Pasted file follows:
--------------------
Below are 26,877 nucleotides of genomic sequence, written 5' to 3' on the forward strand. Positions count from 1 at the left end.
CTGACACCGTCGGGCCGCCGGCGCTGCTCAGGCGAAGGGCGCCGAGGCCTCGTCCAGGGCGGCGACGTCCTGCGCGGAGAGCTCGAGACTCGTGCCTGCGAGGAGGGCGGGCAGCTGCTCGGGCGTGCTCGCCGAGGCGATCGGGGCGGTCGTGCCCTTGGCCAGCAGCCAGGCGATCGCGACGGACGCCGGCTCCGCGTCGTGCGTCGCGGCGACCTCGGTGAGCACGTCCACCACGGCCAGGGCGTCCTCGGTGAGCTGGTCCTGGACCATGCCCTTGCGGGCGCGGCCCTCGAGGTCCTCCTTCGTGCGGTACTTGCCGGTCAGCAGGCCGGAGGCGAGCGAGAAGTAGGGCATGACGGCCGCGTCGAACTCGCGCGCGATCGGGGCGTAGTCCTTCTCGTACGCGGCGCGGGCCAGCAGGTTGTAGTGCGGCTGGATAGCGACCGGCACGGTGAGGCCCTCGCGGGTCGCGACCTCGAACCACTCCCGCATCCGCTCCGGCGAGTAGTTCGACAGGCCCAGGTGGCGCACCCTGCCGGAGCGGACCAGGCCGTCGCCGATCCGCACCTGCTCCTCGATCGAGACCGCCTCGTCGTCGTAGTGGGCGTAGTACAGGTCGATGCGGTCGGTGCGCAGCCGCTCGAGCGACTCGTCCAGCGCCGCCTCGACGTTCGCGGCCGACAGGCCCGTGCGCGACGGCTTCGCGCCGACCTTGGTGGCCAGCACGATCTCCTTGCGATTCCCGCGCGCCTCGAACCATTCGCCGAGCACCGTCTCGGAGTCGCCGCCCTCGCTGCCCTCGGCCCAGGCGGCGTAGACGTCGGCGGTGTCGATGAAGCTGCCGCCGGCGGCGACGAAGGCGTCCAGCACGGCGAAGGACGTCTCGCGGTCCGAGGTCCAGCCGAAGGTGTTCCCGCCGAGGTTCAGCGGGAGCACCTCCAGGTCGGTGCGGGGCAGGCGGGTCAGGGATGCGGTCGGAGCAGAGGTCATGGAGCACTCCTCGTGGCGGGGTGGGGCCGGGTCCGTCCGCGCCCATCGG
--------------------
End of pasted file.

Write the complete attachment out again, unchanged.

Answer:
Below are 26,877 nucleotides of genomic sequence, written 5' to 3' on the forward strand. Positions count from 1 at the left end.
CTGACACCGTCGGGCCGCCGGCGCTGCTCAGGCGAAGGGCGCCGAGGCCTCGTCCAGGGCGGCGACGTCCTGCGCGGAGAGCTCGAGACTCGTGCCTGCGAGGAGGGCGGGCAGCTGCTCGGGCGTGCTCGCCGAGGCGATCGGGGCGGTCGTGCCCTTGGCCAGCAGCCAGGCGATCGCGACGGACGCCGGCTCCGCGTCGTGCGTCGCGGCGACCTCGGTGAGCACGTCCACCACGGCCAGGGCGTCCTCGGTGAGCTGGTCCTGGACCATGCCCTTGCGGGCGCGGCCCTCGAGGTCCTCCTTCGTGCGGTACTTGCCGGTCAGCAGGCCGGAGGCGAGCGAGAAGTAGGGCATGACGGCCGCGTCGAACTCGCGCGCGATCGGGGCGTAGTCCTTCTCGTACGCGGCGCGGGCCAGCAGGTTGTAGTGCGGCTGGATAGCGACCGGCACGGTGAGGCCCTCGCGGGTCGCGACCTCGAACCACTCCCGCATCCGCTCCGGCGAGTAGTTCGACAGGCCCAGGTGGCGCACCCTGCCGGAGCGGACCAGGCCGTCGCCGATCCGCACCTGCTCCTCGATCGAGACCGCCTCGTCGTCGTAGTGGGCGTAGTACAGGTCGATGCGGTCGGTGCGCAGCCGCTCGAGCGACTCGTCCAGCGCCGCCTCGACGTTCGCGGCCGACAGGCCCGTGCGCGACGGCTTCGCGCCGACCTTGGTGGCCAGCACGATCTCCTTGCGATTCCCGCGCGCCTCGAACCATTCGCCGAGCACCGTCTCGGAGTCGCCGCCCTCGCTGCCCTCGGCCCAGGCGGCGTAGACGTCGGCGGTGTCGATGAAGCTGCCGCCGGCGGCGACGAAGGCGTCCAGCACGGCGAAGGACGTCTCGCGGTCCGAGGTCCAGCCGAAGGTGTTCCCGCCGAGGTTCAGCGGGAGCACCTCCAGGTCGGTGCGGGGCAGGCGGGTCAGGGATGCGGTCGGAGCAGAGGTCATGGAGCACTCCTCGTGGCGGGGTGGGGCCGGGTCCGTCCGCGCCCATCGG